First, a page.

Working with files in Python


Note: Take care of Indentation in codes.

While a program is running, its data is stored in random access memory (RAM). RAM is fast and inexpensive, but it is also volatile, which means that when the program ends, or the computer shuts down, data in RAM disappears. To make data available the next time the computer is turned on and the program is started, it has to be written to a non-volatile storage medium, such a hard drive, usb drive, or CD-RW.

Data on non-volatile storage media is stored in named locations called files. By reading and writing files, programs can save information between program runs.

Working with files is a lot like working with a notebook. To use a notebook, it has to be opened. When done, it has to be closed. While the notebook is open, it can either be read from or written to. In either case, the notebook holder knows where they are. They can read the whole notebook in its natural order or they can skip around.

All of this applies to files as well. To open a file, we specify its name and indicate whether we want to read or write.

Writing our first file

Let’s begin with a simple program that writes three lines of text into a file:

with open(“test.txt”, “w”) as myfile:

myfile.write(“My first file written from Python\n”)


myfile.write(“Hello, world!\n”)

Opening a file creates what we call a file handle. In this example, the variable myfile refers to the new handle object. Our program calls methods on the handle, and this makes changes to the actual file which is usually located on

our disk.

On line 1, the open function takes two arguments. The first is the name of the file, and the second is the mode. Mode “w” means that we are opening the file for writing.

With mode “w”, if there is no file named test.txt on the disk, it will be created. If there already is one, it will be replaced by the file we are writing.

A with block make sure that the file get close even if an error occurs (power outages excluded).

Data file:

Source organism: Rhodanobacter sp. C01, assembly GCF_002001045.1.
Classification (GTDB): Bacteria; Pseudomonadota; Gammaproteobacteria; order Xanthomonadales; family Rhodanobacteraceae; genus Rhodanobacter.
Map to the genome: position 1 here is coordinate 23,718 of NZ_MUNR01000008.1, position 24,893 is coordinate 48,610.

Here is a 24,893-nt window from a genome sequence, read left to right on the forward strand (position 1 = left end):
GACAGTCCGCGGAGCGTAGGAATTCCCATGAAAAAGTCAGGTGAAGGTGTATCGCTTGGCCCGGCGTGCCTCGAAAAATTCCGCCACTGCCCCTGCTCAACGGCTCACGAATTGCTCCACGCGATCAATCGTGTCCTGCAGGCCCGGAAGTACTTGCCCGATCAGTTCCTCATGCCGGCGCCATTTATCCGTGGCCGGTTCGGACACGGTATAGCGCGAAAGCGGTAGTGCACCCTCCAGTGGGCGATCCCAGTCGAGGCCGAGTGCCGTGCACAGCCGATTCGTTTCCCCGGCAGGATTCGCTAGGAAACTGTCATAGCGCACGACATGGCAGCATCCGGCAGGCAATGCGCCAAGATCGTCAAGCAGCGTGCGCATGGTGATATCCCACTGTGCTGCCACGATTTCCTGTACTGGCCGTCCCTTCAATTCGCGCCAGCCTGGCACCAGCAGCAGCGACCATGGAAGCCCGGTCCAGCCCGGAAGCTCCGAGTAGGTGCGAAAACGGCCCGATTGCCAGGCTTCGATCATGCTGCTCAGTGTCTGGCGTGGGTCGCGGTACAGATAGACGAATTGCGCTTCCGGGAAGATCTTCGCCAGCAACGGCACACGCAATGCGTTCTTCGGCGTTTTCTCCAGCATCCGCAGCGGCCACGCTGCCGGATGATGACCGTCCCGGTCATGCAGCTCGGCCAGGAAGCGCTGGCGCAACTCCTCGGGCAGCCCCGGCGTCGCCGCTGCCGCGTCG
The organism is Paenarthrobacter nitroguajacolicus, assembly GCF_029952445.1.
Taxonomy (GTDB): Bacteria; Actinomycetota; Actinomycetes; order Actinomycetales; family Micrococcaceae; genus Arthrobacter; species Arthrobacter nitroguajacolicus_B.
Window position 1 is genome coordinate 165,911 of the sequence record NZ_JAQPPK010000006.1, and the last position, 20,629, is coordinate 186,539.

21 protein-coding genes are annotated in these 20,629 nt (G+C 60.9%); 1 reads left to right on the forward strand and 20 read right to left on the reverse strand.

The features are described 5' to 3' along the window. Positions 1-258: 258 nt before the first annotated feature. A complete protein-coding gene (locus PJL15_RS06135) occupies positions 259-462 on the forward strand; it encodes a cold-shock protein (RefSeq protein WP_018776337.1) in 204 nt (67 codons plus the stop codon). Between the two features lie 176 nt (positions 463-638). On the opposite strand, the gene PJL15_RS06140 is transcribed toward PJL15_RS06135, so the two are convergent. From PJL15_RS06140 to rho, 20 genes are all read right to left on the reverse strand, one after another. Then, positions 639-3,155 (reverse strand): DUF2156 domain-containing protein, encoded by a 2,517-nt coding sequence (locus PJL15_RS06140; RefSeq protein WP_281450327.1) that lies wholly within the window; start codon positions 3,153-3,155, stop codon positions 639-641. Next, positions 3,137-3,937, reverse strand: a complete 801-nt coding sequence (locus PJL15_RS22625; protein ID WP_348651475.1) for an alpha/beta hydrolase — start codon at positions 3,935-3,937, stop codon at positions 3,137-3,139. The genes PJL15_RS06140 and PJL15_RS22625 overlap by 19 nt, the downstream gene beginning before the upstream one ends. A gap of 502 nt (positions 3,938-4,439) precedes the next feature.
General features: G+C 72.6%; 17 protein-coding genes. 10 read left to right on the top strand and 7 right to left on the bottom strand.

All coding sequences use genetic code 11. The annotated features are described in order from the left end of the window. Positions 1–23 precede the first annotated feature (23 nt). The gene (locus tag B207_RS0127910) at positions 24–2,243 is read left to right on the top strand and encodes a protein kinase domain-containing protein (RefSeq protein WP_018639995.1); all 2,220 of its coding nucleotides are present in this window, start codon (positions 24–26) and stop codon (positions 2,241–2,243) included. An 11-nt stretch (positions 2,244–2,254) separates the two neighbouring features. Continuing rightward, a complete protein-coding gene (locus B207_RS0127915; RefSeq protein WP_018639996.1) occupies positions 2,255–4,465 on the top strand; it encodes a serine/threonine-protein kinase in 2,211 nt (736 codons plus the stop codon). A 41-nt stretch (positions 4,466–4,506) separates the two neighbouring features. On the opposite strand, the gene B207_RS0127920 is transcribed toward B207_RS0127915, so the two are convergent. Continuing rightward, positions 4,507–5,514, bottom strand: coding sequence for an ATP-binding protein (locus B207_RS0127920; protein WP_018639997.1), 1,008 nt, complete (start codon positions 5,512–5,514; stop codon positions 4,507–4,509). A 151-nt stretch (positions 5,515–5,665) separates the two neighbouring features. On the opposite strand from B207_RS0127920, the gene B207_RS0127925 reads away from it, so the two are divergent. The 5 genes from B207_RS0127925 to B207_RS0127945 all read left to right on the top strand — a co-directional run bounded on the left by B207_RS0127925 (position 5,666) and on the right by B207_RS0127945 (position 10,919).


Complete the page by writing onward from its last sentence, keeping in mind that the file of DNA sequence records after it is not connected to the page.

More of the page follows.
Reading a file line-at-a-time

Now that the file exists on our disk, we can open it, this time for reading, and read all the lines in the file, one at a time. This time, the mode argument is “r” for reading:

with open(“test.txt”, “r”) as my_new_handle:

for the_line in my_new_handle:

#Do something with the line we just read.

#Here we just print it.

    print(the_line, end=””)

we suppress the newline character that print usually appends to our strings with end=””. Why? This is because the string already has its own newline: the for statement in line reads everything up to and including the newline character.

If we try to open a file that doesn’t exist, we get an error:

>>> mynewhandle = open(“wharrah.txt”, “r”)

Traceback (most recent call last):

File “<stdin>”, line 1, in <module>

FileNotFoundError: [Errno 2] No such file or directory: ‘wharrah.txt’

Turning a file into a list of lines

It is often useful to fetch data from a disk file and turn it into a list of lines. Suppose we have a file containing our friends and their email addresses, one per line in the file. But we’d like the lines sorted into alphabetical order. A good plan is to read everything into a list of lines, then sort the list, and then write the sorted list back to another file:

with open(“friends.csv”, “r”) as input_file:

all_lines = input_file.readlines()


with open(“sortedfriends.csv”, “w”) as output_file:

for line in all_lines:


The readlines method in line reads all the lines and returns a list of the strings.

Reading the whole file at once